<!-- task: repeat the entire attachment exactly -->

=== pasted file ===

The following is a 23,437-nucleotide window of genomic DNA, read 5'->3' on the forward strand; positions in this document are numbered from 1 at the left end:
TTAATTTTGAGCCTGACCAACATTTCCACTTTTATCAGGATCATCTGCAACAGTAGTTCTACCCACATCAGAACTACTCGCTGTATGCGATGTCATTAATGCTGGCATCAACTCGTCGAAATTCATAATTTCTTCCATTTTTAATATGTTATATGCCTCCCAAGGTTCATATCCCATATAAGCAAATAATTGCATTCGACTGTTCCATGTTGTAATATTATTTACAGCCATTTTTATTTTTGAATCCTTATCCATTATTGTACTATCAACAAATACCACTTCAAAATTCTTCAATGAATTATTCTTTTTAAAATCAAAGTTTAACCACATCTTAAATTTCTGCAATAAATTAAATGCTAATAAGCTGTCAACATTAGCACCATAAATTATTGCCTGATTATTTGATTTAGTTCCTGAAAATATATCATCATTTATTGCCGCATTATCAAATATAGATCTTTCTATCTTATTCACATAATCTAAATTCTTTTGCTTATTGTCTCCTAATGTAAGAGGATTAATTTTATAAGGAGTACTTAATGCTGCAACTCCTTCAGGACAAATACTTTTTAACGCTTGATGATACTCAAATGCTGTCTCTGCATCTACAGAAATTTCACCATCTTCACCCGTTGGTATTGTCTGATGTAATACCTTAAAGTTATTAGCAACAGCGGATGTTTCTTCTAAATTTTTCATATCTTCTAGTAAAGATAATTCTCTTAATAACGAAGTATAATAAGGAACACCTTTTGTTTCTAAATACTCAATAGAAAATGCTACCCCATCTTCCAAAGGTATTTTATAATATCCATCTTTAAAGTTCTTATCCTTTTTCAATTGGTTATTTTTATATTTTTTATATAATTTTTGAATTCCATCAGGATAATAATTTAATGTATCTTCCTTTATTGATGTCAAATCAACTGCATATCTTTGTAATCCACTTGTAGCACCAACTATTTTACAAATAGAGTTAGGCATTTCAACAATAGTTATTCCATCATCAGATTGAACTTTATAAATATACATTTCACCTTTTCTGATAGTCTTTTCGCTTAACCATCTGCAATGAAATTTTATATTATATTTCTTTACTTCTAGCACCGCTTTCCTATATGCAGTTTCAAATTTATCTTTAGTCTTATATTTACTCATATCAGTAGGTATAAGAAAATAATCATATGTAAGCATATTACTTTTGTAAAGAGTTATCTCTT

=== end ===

The following is a 23,437-nucleotide window of genomic DNA, read 5'->3' on the forward strand; positions in this document are numbered from 1 at the left end:
TTAATTTTGAGCCTGACCAACATTTCCACTTTTATCAGGATCATCTGCAACAGTAGTTCTACCCACATCAGAACTACTCGCTGTATGCGATGTCATTAATGCTGGCATCAACTCGTCGAAATTCATAATTTCTTCCATTTTTAATATGTTATATGCCTCCCAAGGTTCATATCCCATATAAGCAAATAATTGCATTCGACTGTTCCATGTTGTAATATTATTTACAGCCATTTTTATTTTTGAATCCTTATCCATTATTGTACTATCAACAAATACCACTTCAAAATTCTTCAATGAATTATTCTTTTTAAAATCAAAGTTTAACCACATCTTAAATTTCTGCAATAAATTAAATGCTAATAAGCTGTCAACATTAGCACCATAAATTATTGCCTGATTATTTGATTTAGTTCCTGAAAATATATCATCATTTATTGCCGCATTATCAAATATAGATCTTTCTATCTTATTCACATAATCTAAATTCTTTTGCTTATTGTCTCCTAATGTAAGAGGATTAATTTTATAAGGAGTACTTAATGCTGCAACTCCTTCAGGACAAATACTTTTTAACGCTTGATGATACTCAAATGCTGTCTCTGCATCTACAGAAATTTCACCATCTTCACCCGTTGGTATTGTCTGATGTAATACCTTAAAGTTATTAGCAACAGCGGATGTTTCTTCTAAATTTTTCATATCTTCTAGTAAAGATAATTCTCTTAATAACGAAGTATAATAAGGAACACCTTTTGTTTCTAAATACTCAATAGAAAATGCTACCCCATCTTCCAAAGGTATTTTATAATATCCATCTTTAAAGTTCTTATCCTTTTTCAATTGGTTATTTTTATATTTTTTATATAATTTTTGAATTCCATCAGGATAATAATTTAATGTATCTTCCTTTATTGATGTCAAATCAACTGCATATCTTTGTAATCCACTTGTAGCACCAACTATTTTACAAATAGAGTTAGGCATTTCAACAATAGTTATTCCATCATCAGATTGAACTTTATAAATATACATTTCACCTTTTCTGATAGTCTTTTCGCTTAACCATCTGCAATGAAATTTTATATTATATTTCTTTACTTCTAGCACCGCTTTCCTATATGCAGTTTCAAATTTATCTTTAGTCTTATATTTACTCATATCAGTAGGTATAAGAAAATAATCATATGTAAGCATATTACTTTTGTAAAGAGTTATCTCTT